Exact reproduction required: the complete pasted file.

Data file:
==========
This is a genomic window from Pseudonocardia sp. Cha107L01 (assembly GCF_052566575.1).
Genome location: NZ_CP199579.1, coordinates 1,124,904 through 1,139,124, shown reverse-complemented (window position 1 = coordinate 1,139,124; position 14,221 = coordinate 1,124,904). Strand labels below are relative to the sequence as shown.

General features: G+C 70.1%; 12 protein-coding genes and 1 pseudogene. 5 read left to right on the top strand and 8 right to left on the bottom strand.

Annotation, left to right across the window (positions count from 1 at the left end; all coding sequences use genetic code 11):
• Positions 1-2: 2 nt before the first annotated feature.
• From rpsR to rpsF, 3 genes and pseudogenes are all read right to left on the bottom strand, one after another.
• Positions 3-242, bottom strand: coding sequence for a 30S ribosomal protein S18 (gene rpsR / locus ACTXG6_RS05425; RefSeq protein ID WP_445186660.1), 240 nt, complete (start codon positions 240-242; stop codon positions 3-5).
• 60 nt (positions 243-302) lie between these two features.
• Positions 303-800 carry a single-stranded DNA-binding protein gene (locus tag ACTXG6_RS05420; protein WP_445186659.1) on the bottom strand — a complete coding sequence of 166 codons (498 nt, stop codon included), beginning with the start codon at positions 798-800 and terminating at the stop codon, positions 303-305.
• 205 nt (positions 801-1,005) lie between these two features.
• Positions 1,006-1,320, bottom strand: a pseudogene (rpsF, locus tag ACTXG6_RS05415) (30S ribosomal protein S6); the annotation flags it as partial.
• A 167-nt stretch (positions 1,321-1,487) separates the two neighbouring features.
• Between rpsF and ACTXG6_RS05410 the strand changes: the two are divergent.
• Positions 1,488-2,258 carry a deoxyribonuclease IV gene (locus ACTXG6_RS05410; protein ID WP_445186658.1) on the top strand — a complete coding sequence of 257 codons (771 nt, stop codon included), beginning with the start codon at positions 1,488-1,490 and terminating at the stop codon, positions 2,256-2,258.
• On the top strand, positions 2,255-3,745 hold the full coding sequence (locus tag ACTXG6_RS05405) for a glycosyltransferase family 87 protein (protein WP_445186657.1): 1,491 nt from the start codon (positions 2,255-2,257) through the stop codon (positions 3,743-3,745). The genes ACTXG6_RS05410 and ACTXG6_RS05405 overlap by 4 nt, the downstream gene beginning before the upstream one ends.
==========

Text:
This is a genomic window from Pseudonocardia sp. Cha107L01 (assembly GCF_052566575.1).
Genome location: NZ_CP199579.1, coordinates 1,124,904 through 1,139,124, shown reverse-complemented (window position 1 = coordinate 1,139,124; position 14,221 = coordinate 1,124,904). Strand labels below are relative to the sequence as shown.

General features: G+C 70.1%; 12 protein-coding genes and 1 pseudogene. 5 read left to right on the top strand and 8 right to left on the bottom strand.

Annotation, left to right across the window (positions count from 1 at the left end; all coding sequences use genetic code 11):
• Positions 1-2: 2 nt before the first annotated feature.
• From rpsR to rpsF, 3 genes and pseudogenes are all read right to left on the bottom strand, one after another.
• Positions 3-242, bottom strand: coding sequence for a 30S ribosomal protein S18 (gene rpsR / locus ACTXG6_RS05425; RefSeq protein ID WP_445186660.1), 240 nt, complete (start codon positions 240-242; stop codon positions 3-5).
• 60 nt (positions 243-302) lie between these two features.
• Positions 303-800 carry a single-stranded DNA-binding protein gene (locus tag ACTXG6_RS05420; protein WP_445186659.1) on the bottom strand — a complete coding sequence of 166 codons (498 nt, stop codon included), beginning with the start codon at positions 798-800 and terminating at the stop codon, positions 303-305.
• 205 nt (positions 801-1,005) lie between these two features.
• Positions 1,006-1,320, bottom strand: a pseudogene (rpsF, locus tag ACTXG6_RS05415) (30S ribosomal protein S6); the annotation flags it as partial.
• A 167-nt stretch (positions 1,321-1,487) separates the two neighbouring features.
• Between rpsF and ACTXG6_RS05410 the strand changes: the two are divergent.
• Positions 1,488-2,258 carry a deoxyribonuclease IV gene (locus ACTXG6_RS05410; protein ID WP_445186658.1) on the top strand — a complete coding sequence of 257 codons (771 nt, stop codon included), beginning with the start codon at positions 1,488-1,490 and terminating at the stop codon, positions 2,256-2,258.
• On the top strand, positions 2,255-3,745 hold the full coding sequence (locus tag ACTXG6_RS05405) for a glycosyltransferase family 87 protein (protein WP_445186657.1): 1,491 nt from the start codon (positions 2,255-2,257) through the stop codon (positions 3,743-3,745). The genes ACTXG6_RS05410 and ACTXG6_RS05405 overlap by 4 nt, the downstream gene beginning before the upstream one ends.